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Vienna, Austria

Gnant M.,Medical University of Vienna | Pfeiler G.,Medical University of Vienna | Stoger H.,Medical University of Graz | Mlineritsch B.,University of Salzburg | And 11 more authors.
British Journal of Cancer | Year: 2013

Background: We investigated whether body mass index (BMI) can be used as a predictive parameter indicating patients who benefit from extended aromatase inhibitor (AI) treatment. Methods: The ABCSG-6a trial re-randomised event-free postmenopausal hormone receptor-positive patients from the ABCSG-6 trial to receive either 3 additional years of endocrine therapy using anastrozole vs nil. In this retrospective analysis, we investigated the prognostic and predictive impact of BMI on disease outcome and safety.Results:In all, 634 patients (177 normal weight, 307 overweight, and 150 obese) patients were included in this analysis. Normal weight patients with additional 3 years of anastrozole halved their risk of disease recurrence (disease-free survival (DFS) HR 0.48; P=0.02) and death (HR 0.45; P=0.06) and had only a fifth of the risk of distant metastases (HR 0.22; P=0.05) compared with normal weight patients without any further treatment. In contrast, overweight+obese patients derived no benefit from additional 3 years of anastrozole (DFS HR 0.93; P=0.68; distant recurrence-free survival HR 0.91; P=0.78; and OS HR 0.9; P=0.68). The possible predictive impact of BMI on extended endocrine treatment could be strengthened by a Cox regression interaction model between BMI and treatment (P=0.07). Conclusion: Body mass index may be used to predict outcome benefit of extended AI treatment in patients with receptor-positive breast cancer. © 2013 Cancer Research UK. All rights reserved. Source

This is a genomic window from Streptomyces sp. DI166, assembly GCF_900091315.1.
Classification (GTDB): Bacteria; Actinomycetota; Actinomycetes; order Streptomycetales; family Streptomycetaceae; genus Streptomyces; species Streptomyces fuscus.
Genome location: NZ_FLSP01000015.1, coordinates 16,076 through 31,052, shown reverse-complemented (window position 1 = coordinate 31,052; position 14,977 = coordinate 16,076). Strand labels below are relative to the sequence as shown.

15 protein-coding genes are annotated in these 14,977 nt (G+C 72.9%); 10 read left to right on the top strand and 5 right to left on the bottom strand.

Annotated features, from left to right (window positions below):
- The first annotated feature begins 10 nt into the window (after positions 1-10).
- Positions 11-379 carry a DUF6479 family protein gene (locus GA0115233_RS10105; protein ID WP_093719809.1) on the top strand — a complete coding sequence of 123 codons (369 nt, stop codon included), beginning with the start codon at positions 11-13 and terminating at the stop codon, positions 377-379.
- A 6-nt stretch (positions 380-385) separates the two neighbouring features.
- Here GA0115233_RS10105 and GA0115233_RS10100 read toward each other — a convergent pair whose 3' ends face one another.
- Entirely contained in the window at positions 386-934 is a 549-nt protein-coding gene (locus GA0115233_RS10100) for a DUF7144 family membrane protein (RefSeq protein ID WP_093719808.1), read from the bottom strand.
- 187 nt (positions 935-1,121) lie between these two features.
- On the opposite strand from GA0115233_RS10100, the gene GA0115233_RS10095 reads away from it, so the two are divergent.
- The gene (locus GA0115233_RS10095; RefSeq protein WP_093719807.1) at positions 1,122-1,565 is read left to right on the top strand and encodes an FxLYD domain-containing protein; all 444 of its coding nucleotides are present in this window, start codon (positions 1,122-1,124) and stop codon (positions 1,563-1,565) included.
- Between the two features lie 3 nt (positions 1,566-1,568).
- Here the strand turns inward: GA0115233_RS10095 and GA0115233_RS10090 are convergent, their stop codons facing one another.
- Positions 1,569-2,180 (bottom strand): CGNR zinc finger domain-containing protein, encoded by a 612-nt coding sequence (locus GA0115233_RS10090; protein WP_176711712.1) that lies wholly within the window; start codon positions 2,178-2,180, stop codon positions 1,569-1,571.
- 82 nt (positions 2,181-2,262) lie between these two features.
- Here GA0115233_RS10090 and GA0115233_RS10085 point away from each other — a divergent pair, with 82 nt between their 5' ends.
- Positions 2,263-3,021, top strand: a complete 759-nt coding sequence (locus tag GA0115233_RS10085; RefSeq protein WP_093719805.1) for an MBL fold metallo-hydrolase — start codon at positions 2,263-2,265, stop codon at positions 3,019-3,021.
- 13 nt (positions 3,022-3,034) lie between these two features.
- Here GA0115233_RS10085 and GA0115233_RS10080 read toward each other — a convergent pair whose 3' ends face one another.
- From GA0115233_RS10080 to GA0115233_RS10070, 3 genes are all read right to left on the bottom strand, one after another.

Dubsky P.C.,Medical University of Vienna | Jakesz R.,Medical University of Vienna | Fitzal F.,Medical University of Vienna | Singer C.F.,Medical University of Vienna | And 17 more authors.
Journal of Clinical Oncology | Year: 2012

Purpose: Anastrozole (ANA) alone delivers significant disease-free survival benefits over tamoxifen (TAM) monotherapy in postmenopausal women with early estrogen receptor-positive breast cancer. The ABCSG-8 (Austrian Breast and Colorectal Cancer Study Group 8) study is a large phase III clinical trial addressing the sequence strategy containing ANA in comparison with 5 years of TAM in a lowto intermediate-risk group of postmenopausal patients. Patients and Methods: Endocrine receptor-positive patients with G1 or G2 tumors were eligible. After surgery, patients were randomly assigned to 5 years of TAM or 2 years of TAM followed by 3 years of ANA. Adjuvant chemotherapy and G3 and T4 tumors were exclusion criteria. Intention-to-treat and censored analyses of on-treatment recurrence-free survival (RFS) were performed, and exploratory survival end points and toxicity were investigated. Results: Information from 3,714 patients, including 17,563 woman-years, with a median of 60 months of follow-up was available for this analysis. Median age was 63.8 years, 75% were node negative, and 75% had T1 tumors. Sequencing of ANA after identical 2-year treatment with TAM in both arms did not result in a statistically significant improvement of RFS (hazard ratio [HR], 0.80; 95% CI, 0.63 to 1.01; P = .06). Exploratory analyses of distant relapse-free survival indicated a 22% improvement (HR, 0.78; 95% CI, 0.60 to 1.00). On-treatment adverse events and serious adverse events were consistent with known toxicity profiles of ANA and TAM treatment. Conclusion: Despite a low overall rate of recurrence in a population with breast cancer at limited risk of relapse, the a priori sequence strategy of 2 years of TAM followed by 3 years of ANA led to small outcome and toxicity benefits. © 2012 by American Society of Clinical Oncology. Source